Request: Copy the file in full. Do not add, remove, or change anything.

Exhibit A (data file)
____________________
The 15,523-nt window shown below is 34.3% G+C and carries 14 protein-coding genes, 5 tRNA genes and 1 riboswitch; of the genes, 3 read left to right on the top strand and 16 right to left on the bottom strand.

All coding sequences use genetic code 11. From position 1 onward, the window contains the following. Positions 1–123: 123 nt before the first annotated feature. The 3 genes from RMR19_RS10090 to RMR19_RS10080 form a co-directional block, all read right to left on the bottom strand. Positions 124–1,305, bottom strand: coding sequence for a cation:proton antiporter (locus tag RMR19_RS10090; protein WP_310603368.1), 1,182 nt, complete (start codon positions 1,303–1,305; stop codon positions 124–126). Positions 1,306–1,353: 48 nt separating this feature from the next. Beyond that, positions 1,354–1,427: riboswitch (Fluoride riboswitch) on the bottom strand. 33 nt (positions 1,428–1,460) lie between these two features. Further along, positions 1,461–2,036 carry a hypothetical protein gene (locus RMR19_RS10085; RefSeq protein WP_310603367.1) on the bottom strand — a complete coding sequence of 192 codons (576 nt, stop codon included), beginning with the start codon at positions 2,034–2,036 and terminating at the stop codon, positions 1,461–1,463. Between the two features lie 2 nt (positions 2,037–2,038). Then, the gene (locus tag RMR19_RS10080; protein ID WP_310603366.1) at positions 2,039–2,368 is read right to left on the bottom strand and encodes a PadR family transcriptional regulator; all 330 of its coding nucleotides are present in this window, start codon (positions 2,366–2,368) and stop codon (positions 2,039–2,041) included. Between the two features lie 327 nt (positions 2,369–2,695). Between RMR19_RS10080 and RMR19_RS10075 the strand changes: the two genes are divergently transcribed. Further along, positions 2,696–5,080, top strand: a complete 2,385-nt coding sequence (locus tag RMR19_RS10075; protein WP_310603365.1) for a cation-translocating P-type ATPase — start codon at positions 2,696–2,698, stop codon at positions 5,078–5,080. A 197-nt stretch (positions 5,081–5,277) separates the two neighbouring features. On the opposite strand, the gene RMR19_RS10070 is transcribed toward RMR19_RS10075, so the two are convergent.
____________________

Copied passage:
The 15,523-nt window shown below is 34.3% G+C and carries 14 protein-coding genes, 5 tRNA genes and 1 riboswitch; of the genes, 3 read left to right on the top strand and 16 right to left on the bottom strand.

All coding sequences use genetic code 11. From position 1 onward, the window contains the following. Positions 1–123: 123 nt before the first annotated feature. The 3 genes from RMR19_RS10090 to RMR19_RS10080 form a co-directional block, all read right to left on the bottom strand. Positions 124–1,305, bottom strand: coding sequence for a cation:proton antiporter (locus tag RMR19_RS10090; protein WP_310603368.1), 1,182 nt, complete (start codon positions 1,303–1,305; stop codon positions 124–126). Positions 1,306–1,353: 48 nt separating this feature from the next. Beyond that, positions 1,354–1,427: riboswitch (Fluoride riboswitch) on the bottom strand. 33 nt (positions 1,428–1,460) lie between these two features. Further along, positions 1,461–2,036 carry a hypothetical protein gene (locus RMR19_RS10085; RefSeq protein WP_310603367.1) on the bottom strand — a complete coding sequence of 192 codons (576 nt, stop codon included), beginning with the start codon at positions 2,034–2,036 and terminating at the stop codon, positions 1,461–1,463. Between the two features lie 2 nt (positions 2,037–2,038). Then, the gene (locus tag RMR19_RS10080; protein ID WP_310603366.1) at positions 2,039–2,368 is read right to left on the bottom strand and encodes a PadR family transcriptional regulator; all 330 of its coding nucleotides are present in this window, start codon (positions 2,366–2,368) and stop codon (positions 2,039–2,041) included. Between the two features lie 327 nt (positions 2,369–2,695). Between RMR19_RS10080 and RMR19_RS10075 the strand changes: the two genes are divergently transcribed. Further along, positions 2,696–5,080, top strand: a complete 2,385-nt coding sequence (locus tag RMR19_RS10075; protein WP_310603365.1) for a cation-translocating P-type ATPase — start codon at positions 2,696–2,698, stop codon at positions 5,078–5,080. A 197-nt stretch (positions 5,081–5,277) separates the two neighbouring features. On the opposite strand, the gene RMR19_RS10070 is transcribed toward RMR19_RS10075, so the two are convergent.